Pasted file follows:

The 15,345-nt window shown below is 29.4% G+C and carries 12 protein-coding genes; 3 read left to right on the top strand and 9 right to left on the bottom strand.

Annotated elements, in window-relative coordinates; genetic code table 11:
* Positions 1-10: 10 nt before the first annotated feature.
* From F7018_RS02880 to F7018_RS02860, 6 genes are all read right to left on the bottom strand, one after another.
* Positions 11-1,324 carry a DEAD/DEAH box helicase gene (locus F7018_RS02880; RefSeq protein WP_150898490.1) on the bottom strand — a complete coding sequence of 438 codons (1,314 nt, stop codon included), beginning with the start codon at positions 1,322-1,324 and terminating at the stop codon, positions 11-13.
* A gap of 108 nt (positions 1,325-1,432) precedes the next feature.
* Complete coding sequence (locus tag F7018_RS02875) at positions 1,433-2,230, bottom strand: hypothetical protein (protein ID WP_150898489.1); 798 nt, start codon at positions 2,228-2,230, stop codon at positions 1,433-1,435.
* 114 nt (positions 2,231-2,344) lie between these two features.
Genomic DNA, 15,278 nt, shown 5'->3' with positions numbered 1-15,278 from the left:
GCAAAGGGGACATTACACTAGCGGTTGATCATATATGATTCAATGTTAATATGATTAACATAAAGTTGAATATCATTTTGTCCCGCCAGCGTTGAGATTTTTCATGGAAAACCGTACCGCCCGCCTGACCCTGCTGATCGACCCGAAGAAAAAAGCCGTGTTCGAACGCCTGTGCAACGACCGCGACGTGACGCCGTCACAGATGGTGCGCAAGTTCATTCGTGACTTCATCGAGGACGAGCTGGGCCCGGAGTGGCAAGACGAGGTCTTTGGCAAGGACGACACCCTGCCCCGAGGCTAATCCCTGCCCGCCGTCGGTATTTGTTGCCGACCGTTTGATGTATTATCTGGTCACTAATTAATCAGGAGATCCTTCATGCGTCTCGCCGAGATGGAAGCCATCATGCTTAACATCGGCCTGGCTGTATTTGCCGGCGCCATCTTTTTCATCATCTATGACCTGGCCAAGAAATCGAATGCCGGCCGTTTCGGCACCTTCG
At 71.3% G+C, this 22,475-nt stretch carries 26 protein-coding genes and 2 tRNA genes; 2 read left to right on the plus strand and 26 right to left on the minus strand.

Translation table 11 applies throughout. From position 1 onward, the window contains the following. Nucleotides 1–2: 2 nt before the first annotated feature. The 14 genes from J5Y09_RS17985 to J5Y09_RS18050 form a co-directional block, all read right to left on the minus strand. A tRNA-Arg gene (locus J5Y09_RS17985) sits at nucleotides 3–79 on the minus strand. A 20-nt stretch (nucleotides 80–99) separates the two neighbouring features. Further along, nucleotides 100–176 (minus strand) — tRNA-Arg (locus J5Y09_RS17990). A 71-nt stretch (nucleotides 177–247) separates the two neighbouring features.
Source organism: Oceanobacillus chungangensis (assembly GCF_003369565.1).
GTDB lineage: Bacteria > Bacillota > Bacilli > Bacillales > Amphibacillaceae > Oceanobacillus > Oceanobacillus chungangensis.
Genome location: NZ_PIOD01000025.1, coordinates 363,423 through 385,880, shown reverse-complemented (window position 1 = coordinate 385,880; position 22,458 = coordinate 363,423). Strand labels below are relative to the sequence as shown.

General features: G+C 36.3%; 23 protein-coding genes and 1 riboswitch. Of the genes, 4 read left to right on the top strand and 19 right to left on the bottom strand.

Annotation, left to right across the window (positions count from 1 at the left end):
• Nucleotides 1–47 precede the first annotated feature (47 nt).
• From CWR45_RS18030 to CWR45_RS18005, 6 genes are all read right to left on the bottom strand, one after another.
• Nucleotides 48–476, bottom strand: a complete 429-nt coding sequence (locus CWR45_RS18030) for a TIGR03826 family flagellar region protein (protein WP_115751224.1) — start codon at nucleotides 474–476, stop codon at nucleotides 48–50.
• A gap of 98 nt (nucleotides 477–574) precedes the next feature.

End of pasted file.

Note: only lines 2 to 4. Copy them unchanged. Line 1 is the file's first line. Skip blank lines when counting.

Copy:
Annotated elements, in window-relative coordinates; genetic code table 11:
* Positions 1-10: 10 nt before the first annotated feature.
* From F7018_RS02880 to F7018_RS02860, 6 genes are all read right to left on the bottom strand, one after another.